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The RSA and Diffie-Hellman protocols are part of asymmetric cryptography. But is there a word to distinguish between cryptosystem like RSA (i.e. there are two keys, one for encryption and another for decryption) and Diffie-Hellman (i.e. two parties have a public and private component that they share together to achieve shared key but finding private component will be useless if there is no one to share key with).

Essentially, I am trying to differentiate between key-exchange specific protocol vs. public-key cryptosystem.

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    If I understand you correctly (though, may be not) key exchange with RSA encryption is called key encryption and DH key exchange is called key agreement. – Crypt32 Apr 18 '17 at 6:48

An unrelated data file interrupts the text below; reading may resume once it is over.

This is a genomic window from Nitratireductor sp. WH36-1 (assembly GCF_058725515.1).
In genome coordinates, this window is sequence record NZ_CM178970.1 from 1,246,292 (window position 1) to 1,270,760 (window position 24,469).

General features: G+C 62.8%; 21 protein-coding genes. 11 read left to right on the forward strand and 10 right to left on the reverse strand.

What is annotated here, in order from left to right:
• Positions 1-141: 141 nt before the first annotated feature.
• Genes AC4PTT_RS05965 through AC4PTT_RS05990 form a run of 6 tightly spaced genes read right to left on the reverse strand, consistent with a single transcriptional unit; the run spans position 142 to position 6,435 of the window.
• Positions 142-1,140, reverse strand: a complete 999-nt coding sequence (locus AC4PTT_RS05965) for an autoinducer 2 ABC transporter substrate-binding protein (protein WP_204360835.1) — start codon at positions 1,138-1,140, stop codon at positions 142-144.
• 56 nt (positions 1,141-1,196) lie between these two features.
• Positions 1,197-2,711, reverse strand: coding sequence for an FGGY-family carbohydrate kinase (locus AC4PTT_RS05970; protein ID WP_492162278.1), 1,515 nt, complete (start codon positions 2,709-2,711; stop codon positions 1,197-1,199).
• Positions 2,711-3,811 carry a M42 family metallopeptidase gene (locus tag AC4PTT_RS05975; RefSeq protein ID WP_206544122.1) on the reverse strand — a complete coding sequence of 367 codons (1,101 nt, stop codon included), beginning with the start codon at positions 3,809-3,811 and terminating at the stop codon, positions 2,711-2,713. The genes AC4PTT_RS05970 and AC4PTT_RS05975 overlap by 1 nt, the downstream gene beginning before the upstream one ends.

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RSA - is a way to encrypt/sign data. The protocol has data as input on the one end of the channel and the same data as output on the other end.

DH - is a way to generate keys. It takes no user data as input on any end of the channel. And it has a big random (not uniformly distributed) number as an output, the same on both ends.

Yes, RSA is often used to encrypt symmetric session keys, but it's only one way to use it. In that case keys are generated outside of RSA protocol, and are only transmitted via RSA.

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I apologize if I am wrong, but I think, DH is only a key exchange protocol and has nothing to do with encryption. I think the public and private components are confusing you. Please understand that the public and private pairs, give rise to the same pair of keys at both end, hence, the encryption that follows, is symmetric and not asymmetric since, both the parties have same keys.

On the other hand RSA is an asymmetric encryption technique, where both the keys are mathematical inverse of each other.

I hope I was able to differentiate both the techniques clearly.

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